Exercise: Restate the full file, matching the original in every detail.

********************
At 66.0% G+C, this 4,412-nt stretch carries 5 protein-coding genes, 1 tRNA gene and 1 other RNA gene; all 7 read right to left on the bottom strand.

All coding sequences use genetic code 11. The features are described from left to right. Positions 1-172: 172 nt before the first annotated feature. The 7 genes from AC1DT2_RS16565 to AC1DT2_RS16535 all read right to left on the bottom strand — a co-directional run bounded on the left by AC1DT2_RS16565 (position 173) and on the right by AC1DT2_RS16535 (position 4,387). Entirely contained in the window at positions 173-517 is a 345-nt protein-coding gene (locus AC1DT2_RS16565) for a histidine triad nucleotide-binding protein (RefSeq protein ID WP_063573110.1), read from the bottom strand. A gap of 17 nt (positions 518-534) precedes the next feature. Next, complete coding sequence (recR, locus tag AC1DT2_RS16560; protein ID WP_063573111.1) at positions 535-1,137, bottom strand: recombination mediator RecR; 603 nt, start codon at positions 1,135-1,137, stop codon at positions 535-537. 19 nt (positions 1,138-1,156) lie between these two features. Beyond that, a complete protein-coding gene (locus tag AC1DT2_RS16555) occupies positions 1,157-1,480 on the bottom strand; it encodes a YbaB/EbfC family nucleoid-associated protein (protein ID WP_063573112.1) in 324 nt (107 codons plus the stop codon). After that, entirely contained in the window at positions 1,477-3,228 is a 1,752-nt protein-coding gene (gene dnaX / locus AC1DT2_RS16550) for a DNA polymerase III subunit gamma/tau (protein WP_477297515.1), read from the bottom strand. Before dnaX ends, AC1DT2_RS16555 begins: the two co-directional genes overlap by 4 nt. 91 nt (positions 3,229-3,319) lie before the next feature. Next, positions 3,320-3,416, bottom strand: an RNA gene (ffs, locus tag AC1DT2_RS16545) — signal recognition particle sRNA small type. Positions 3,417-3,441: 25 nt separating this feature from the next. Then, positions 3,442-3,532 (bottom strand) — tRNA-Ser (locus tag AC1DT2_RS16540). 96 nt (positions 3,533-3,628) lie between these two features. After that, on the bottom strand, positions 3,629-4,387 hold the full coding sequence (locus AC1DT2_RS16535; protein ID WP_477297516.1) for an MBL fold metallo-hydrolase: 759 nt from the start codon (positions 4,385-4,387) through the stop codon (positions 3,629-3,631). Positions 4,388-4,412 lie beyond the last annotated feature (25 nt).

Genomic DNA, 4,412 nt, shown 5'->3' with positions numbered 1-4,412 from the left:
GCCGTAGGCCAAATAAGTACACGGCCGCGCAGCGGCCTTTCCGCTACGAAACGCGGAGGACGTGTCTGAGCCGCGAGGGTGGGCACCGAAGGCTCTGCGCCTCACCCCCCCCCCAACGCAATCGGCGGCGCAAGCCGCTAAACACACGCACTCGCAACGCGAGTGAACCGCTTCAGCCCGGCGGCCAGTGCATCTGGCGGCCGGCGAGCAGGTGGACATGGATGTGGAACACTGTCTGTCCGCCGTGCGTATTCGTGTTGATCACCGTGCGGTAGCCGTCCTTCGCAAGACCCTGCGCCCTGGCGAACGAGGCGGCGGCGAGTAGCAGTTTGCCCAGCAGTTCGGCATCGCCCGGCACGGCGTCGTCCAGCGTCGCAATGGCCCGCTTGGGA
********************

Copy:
At 66.0% G+C, this 4,412-nt stretch carries 5 protein-coding genes, 1 tRNA gene and 1 other RNA gene; all 7 read right to left on the bottom strand.

All coding sequences use genetic code 11. The features are described from left to right. Positions 1-172: 172 nt before the first annotated feature. The 7 genes from AC1DT2_RS16565 to AC1DT2_RS16535 all read right to left on the bottom strand — a co-directional run bounded on the left by AC1DT2_RS16565 (position 173) and on the right by AC1DT2_RS16535 (position 4,387). Entirely contained in the window at positions 173-517 is a 345-nt protein-coding gene (locus AC1DT2_RS16565) for a histidine triad nucleotide-binding protein (RefSeq protein ID WP_063573110.1), read from the bottom strand. A gap of 17 nt (positions 518-534) precedes the next feature. Next, complete coding sequence (recR, locus tag AC1DT2_RS16560; protein ID WP_063573111.1) at positions 535-1,137, bottom strand: recombination mediator RecR; 603 nt, start codon at positions 1,135-1,137, stop codon at positions 535-537. 19 nt (positions 1,138-1,156) lie between these two features. Beyond that, a complete protein-coding gene (locus tag AC1DT2_RS16555) occupies positions 1,157-1,480 on the bottom strand; it encodes a YbaB/EbfC family nucleoid-associated protein (protein ID WP_063573112.1) in 324 nt (107 codons plus the stop codon). After that, entirely contained in the window at positions 1,477-3,228 is a 1,752-nt protein-coding gene (gene dnaX / locus AC1DT2_RS16550) for a DNA polymerase III subunit gamma/tau (protein WP_477297515.1), read from the bottom strand. Before dnaX ends, AC1DT2_RS16555 begins: the two co-directional genes overlap by 4 nt. 91 nt (positions 3,229-3,319) lie before the next feature. Next, positions 3,320-3,416, bottom strand: an RNA gene (ffs, locus tag AC1DT2_RS16545) — signal recognition particle sRNA small type. Positions 3,417-3,441: 25 nt separating this feature from the next. Then, positions 3,442-3,532 (bottom strand) — tRNA-Ser (locus tag AC1DT2_RS16540). 96 nt (positions 3,533-3,628) lie between these two features. After that, on the bottom strand, positions 3,629-4,387 hold the full coding sequence (locus AC1DT2_RS16535; protein ID WP_477297516.1) for an MBL fold metallo-hydrolase: 759 nt from the start codon (positions 4,385-4,387) through the stop codon (positions 3,629-3,631). Positions 4,388-4,412 lie beyond the last annotated feature (25 nt).

Genomic DNA, 4,412 nt, shown 5'->3' with positions numbered 1-4,412 from the left:
GCCGTAGGCCAAATAAGTACACGGCCGCGCAGCGGCCTTTCCGCTACGAAACGCGGAGGACGTGTCTGAGCCGCGAGGGTGGGCACCGAAGGCTCTGCGCCTCACCCCCCCCCCAACGCAATCGGCGGCGCAAGCCGCTAAACACACGCACTCGCAACGCGAGTGAACCGCTTCAGCCCGGCGGCCAGTGCATCTGGCGGCCGGCGAGCAGGTGGACATGGATGTGGAACACTGTCTGTCCGCCGTGCGTATTCGTGTTGATCACCGTGCGGTAGCCGTCCTTCGCAAGACCCTGCGCCCTGGCGAACGAGGCGGCGGCGAGTAGCAGTTTGCCCAGCAGTTCGGCATCGCCCGGCACGGCGTCGTCCAGCGTCGCAATGGCCCGCTTGGGA